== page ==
MTSU begins 3-year project to aid students’ mental...

MTSU begins 3-year project to aid students’ mental health with help from $365K federal grant

young woman sitting on a bench looking worried with the Mental Health First Aid, MTSU and CHHS logos on the wall behind her (Pixabay photos for photo illustration)

A federal grant will help MTSU personnel recognize possible mental health issues in students and provide information that could help them.

Center for Health and Human Services logoMTSU’s Center for Health and Human Services will implement the new Mental Health First Aid program over the next three years with the Department of Social Work, Student Health Services, the Center for Counseling and Psychological Resources, the Charlie and Hazel Daniels Veterans and Military Family Center and other on- and off-campus partners.

Funding for the project, a grant worth more than $365,000, is being provided by the Substance Abuse and Mental Health Services Administration, a branch of the U.S. Department of Health and Human Services.

Mental Health FIrst Aid logoThe MTSU Center for Health and Human Services will train faculty, advisers, campus health services, veterans’ services and residence hall directors, among others. Information on training sessions on campus will be posted on the center’s website at

“Recognizing the need is the first step,” said Cynthia Chafin, associate director of community programs and CHHS director. “This training will ensure our MTSU community is equipped to identify those students at risk or already struggling with mental health issues and direct them to the appropriate resources for getting the help they need and deserve.”

Center for Health and Human Services interim director

Cynthia Chafin

The years when experts say mental illness first emerges in young adults, ages 18-25, converges with the ages of traditional college students. Sometimes, however, students are reluctant to seek treatment.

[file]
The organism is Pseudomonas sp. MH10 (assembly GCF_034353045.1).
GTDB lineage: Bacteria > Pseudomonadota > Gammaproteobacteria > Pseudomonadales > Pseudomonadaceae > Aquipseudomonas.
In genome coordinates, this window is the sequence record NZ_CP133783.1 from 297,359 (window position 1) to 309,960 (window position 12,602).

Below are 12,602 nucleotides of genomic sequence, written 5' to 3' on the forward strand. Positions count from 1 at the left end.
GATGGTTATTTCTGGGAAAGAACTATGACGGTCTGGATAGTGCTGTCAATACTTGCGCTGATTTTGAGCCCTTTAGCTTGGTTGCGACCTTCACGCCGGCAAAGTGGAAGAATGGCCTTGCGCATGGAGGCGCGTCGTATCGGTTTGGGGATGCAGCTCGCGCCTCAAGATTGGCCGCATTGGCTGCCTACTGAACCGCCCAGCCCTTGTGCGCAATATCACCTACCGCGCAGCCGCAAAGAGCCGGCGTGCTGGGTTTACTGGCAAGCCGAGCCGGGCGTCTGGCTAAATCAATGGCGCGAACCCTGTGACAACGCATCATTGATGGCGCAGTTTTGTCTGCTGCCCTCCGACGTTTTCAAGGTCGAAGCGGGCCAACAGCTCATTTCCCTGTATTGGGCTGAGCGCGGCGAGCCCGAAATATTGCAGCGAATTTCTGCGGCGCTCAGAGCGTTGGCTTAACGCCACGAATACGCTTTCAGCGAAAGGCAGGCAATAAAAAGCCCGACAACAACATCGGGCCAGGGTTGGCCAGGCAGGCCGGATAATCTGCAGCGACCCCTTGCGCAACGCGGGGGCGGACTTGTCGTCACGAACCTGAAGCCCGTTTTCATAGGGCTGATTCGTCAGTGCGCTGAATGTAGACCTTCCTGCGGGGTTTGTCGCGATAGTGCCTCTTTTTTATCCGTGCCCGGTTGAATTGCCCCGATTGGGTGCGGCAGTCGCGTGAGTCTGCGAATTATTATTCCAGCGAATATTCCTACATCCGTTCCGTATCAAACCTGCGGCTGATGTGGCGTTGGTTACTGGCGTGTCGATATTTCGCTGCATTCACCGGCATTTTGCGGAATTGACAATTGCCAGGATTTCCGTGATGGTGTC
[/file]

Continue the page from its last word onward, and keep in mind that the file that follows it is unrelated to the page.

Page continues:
“Stigma toward mental illness and limited knowledge of accessing mental health services are barriers to accessing needed care for our students,” said Vickie Harden, an assistant professor of social work at MTSU.

Student veterans, in particular, describe high rates of hopelessness, difficulty functioning due to depression symptoms and suicidal thoughts. Unfortunately, sometimes these students resort to self-medication.

Vickie Harden, Department of Social Work

Vickie Harden

Dr. Hilary Miller, director, Charlie and Hazel Daniels Veterans and Military Family Center

Dr. Hilary Miller

“Research suggest that binge drinking behaviors are often used as coping mechanisms for depression, anxiety and post-traumatic stress,” said Dr. Hilary Miller, director of the Daniels Center. “The Daniels Center is focused on strong transitions; thus, health and wellness are important to us.”

Miller said that MTSU personnel will receive specialized instructions and guidance to better understand the unique aspects of life for military members, veterans and their families.

The Center for Health and Human Services coordinates and conducts projects, programs and research activities in public health issues of importance to Tennessee and the nation.

For more information, contact Chafin at 615-898-5493 or To learn more about the Mental Health First Aid program, go to

— Gina K. Logue (